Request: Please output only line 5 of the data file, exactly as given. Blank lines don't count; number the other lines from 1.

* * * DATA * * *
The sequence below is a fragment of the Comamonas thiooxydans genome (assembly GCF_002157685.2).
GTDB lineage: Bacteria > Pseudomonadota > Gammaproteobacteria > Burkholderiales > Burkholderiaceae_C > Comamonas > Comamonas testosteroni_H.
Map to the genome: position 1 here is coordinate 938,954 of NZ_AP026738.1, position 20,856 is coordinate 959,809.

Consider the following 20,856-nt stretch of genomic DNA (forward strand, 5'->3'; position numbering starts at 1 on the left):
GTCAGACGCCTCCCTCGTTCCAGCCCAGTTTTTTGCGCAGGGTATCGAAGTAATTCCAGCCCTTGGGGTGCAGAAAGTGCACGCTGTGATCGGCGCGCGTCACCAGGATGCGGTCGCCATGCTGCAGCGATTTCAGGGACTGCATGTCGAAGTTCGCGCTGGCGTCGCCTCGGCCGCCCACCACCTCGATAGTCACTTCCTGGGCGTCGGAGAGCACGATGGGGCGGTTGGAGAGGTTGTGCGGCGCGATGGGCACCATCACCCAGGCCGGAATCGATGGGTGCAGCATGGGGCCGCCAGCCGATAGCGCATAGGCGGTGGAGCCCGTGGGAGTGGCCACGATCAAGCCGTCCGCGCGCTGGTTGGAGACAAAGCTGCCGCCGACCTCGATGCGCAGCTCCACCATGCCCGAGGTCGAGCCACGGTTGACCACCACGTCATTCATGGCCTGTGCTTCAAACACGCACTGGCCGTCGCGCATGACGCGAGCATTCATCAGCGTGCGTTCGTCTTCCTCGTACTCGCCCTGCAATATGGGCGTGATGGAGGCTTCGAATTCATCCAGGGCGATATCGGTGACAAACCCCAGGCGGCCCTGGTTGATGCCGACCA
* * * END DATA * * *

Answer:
GTCAGACGCCTCCCTCGTTCCAGCCCAGTTTTTTGCGCAGGGTATCGAAGTAATTCCAGCCCTTGGGGTGCAGAAAGTGCACGCTGTGATCGGCGCGCGTCACCAGGATGCGGTCGCCATGCTGCAGCGATTTCAGGGACTGCATGTCGAAGTTCGCGCTGGCGTCGCCTCGGCCGCCCACCACCTCGATAGTCACTTCCTGGGCGTCGGAGAGCACGATGGGGCGGTTGGAGAGGTTGTGCGGCGCGATGGGCACCATCACCCAGGCCGGAATCGATGGGTGCAGCATGGGGCCGCCAGCCGATAGCGCATAGGCGGTGGAGCCCGTGGGAGTGGCCACGATCAAGCCGTCCGCGCGCTGGTTGGAGACAAAGCTGCCGCCGACCTCGATGCGCAGCTCCACCATGCCCGAGGTCGAGCCACGGTTGACCACCACGTCATTCATGGCCTGTGCTTCAAACACGCACTGGCCGTCGCGCATGACGCGAGCATTCATCAGCGTGCGTTCGTCTTCCTCGTACTCGCCCTGCAATATGGGCGTGATGGAGGCTTCGAATTCATCCAGGGCGATATCGGTGACAAACCCCAGGCGGCCCTGGTTGATGCCGACCA